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Your Restaurantís Business Card

The Psychology of Menu Design: Reinvent Your 'Silent Salesperson' to Increase Check Averages and Guest Loyalty

By Dave Pavesic, Ph.D., FMP

 

The menu is the most important internal marketing and sales tool a restaurant has to market its food and beverage to customers. It is the only piece of printed advertising that you are virtually 100 percent sure will be read by the guest. Once placed in the guestís hand, it can directly influence not only what they will order, but ultimately how much they will spend. Menu design directly influences sales revenue. Management is constantly forecasting business volume to estimate how much to buy, keep in inventory, and prepare. A properly designed menu makes these kinds of decisions easier and more accurate.

A well-designed menu can educate and entertain the customer as well as be a communication, cost control, and marketing tool for your restaurant. The menu is designed to help the guest decide what to order. When you strategically place menu items on the menu, you will sell more of them than if you placed them randomly.

Well-designed menus market the food the restaurant prepares best and wants to sell by making those items stand out from the others.

Your Restaurantís Business Card

The menu design must be congruent with the concept and image of the restaurant and effectively communicate the overall dining experience to the guest. Think of your menu as your restaurant business card. It introduces the customer to your restaurant, and its design should complement the décor, service, food quality, and price range of the restaurant. The menu design should incorporate the colors and graphics that the customer sees from the table. A properly designed menu can help any restaurant ó whether it be a fine-dining, casual-theme, fast-casual concept, or fast-food ó achieve its sales goals, keep its costs in line, increase its speed of preparation and service, and return a desired average check. This does not happen by accident; it must be planned during the design of the menu or menu boards.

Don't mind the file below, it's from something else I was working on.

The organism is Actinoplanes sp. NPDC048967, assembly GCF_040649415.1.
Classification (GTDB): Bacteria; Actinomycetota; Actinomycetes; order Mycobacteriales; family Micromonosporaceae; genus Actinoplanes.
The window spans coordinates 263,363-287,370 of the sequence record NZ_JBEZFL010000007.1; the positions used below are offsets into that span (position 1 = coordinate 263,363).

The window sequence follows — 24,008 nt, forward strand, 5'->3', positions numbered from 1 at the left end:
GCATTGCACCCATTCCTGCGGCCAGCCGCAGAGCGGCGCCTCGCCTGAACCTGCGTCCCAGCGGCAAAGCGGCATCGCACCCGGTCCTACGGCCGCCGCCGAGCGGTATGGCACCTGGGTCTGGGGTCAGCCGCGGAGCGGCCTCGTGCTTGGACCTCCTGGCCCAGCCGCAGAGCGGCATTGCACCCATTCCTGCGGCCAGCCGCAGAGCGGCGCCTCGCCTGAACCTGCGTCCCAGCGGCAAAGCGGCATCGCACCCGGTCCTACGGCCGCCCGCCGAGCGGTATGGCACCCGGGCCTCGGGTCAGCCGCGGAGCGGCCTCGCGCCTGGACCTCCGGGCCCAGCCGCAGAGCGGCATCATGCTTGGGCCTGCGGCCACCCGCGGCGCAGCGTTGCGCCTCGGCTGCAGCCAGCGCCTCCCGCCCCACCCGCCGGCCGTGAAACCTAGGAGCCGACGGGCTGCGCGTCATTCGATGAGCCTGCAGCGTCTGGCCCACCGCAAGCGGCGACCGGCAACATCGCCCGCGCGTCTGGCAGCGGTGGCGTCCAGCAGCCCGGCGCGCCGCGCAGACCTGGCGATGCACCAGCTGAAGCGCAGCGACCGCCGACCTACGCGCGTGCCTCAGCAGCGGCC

Too often menus are not given the time and budget that such an important marketing tool deserves. Many of the popular and high-volume dinner houses have menus that if their logo and name were removed, the image created in your mind from the menu would be severely understated to the extent that you might not even consider going there to eat. One of the services provided to out-of-town visitors by hotel concierges is making recommendations and reservations at local restaurants. They often display menus for the benefit of visitors, who make dining decisions solely on the basis of the menu.

The same care, time and effort should be given to the task of menu design and production as is given to the design and décor of the dining room and kitchen. The menu content is the product of the chef and owner who have in many instances spared no expense in the dining room décor and the kitchen equipment. They are highly respected professionals in the restaurant community and yet their menu design gives the impression that they ran out of money or that the menu design was just an afterthought. Considering how much the restaurant depends on the menu, it is astonishing that many menus do not reflect the level of professionalism and knowledge of the owners, chefs and managers.



More and more restaurant companies have come to realize and understand the importance of proper menu design on check averages. Several years ago, Houlihanís revamped its menu with the goal of increasing check averages. The menu was designed to lead the customer from the specialty drinks on the cover to appetizers on the first page to the complete dinners inside. Its old menu, by contrast, lumped all types of items next to one another on the same large fold-out page. This, it was felt, might have somewhat deflected dinner sales by making it easy for the customer to select only an appetizer.


Date: 2015-01-11; view: 98


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